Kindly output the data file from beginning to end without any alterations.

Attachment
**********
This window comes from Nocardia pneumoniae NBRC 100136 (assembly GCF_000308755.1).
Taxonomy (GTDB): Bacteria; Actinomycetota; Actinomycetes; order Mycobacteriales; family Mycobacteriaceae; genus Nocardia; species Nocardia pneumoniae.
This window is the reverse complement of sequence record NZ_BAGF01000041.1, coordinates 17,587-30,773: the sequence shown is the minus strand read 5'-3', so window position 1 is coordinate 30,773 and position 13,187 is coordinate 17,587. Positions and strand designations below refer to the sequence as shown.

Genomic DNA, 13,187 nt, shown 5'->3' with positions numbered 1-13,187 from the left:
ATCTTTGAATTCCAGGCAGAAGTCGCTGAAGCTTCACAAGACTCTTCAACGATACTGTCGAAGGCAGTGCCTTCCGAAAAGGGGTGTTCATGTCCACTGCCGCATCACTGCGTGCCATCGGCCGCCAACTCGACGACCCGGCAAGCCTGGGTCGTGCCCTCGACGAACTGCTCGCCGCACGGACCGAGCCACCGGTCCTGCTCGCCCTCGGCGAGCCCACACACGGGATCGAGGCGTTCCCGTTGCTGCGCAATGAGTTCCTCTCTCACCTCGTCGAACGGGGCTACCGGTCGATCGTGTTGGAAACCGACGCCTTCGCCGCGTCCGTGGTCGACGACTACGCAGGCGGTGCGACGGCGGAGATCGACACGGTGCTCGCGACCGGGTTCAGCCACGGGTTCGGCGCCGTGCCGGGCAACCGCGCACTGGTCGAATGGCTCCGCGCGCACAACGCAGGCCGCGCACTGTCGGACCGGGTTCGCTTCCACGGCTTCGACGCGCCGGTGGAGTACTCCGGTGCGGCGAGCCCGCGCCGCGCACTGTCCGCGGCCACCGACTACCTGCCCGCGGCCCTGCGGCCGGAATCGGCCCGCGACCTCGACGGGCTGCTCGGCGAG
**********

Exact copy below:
This window comes from Nocardia pneumoniae NBRC 100136 (assembly GCF_000308755.1).
Taxonomy (GTDB): Bacteria; Actinomycetota; Actinomycetes; order Mycobacteriales; family Mycobacteriaceae; genus Nocardia; species Nocardia pneumoniae.
This window is the reverse complement of sequence record NZ_BAGF01000041.1, coordinates 17,587-30,773: the sequence shown is the minus strand read 5'-3', so window position 1 is coordinate 30,773 and position 13,187 is coordinate 17,587. Positions and strand designations below refer to the sequence as shown.

Genomic DNA, 13,187 nt, shown 5'->3' with positions numbered 1-13,187 from the left:
ATCTTTGAATTCCAGGCAGAAGTCGCTGAAGCTTCACAAGACTCTTCAACGATACTGTCGAAGGCAGTGCCTTCCGAAAAGGGGTGTTCATGTCCACTGCCGCATCACTGCGTGCCATCGGCCGCCAACTCGACGACCCGGCAAGCCTGGGTCGTGCCCTCGACGAACTGCTCGCCGCACGGACCGAGCCACCGGTCCTGCTCGCCCTCGGCGAGCCCACACACGGGATCGAGGCGTTCCCGTTGCTGCGCAATGAGTTCCTCTCTCACCTCGTCGAACGGGGCTACCGGTCGATCGTGTTGGAAACCGACGCCTTCGCCGCGTCCGTGGTCGACGACTACGCAGGCGGTGCGACGGCGGAGATCGACACGGTGCTCGCGACCGGGTTCAGCCACGGGTTCGGCGCCGTGCCGGGCAACCGCGCACTGGTCGAATGGCTCCGCGCGCACAACGCAGGCCGCGCACTGTCGGACCGGGTTCGCTTCCACGGCTTCGACGCGCCGGTGGAGTACTCCGGTGCGGCGAGCCCGCGCCGCGCACTGTCCGCGGCCACCGACTACCTGCCCGCGGCCCTGCGGCCGGAATCGGCCCGCGACCTCGACGGGCTGCTCGGCGAG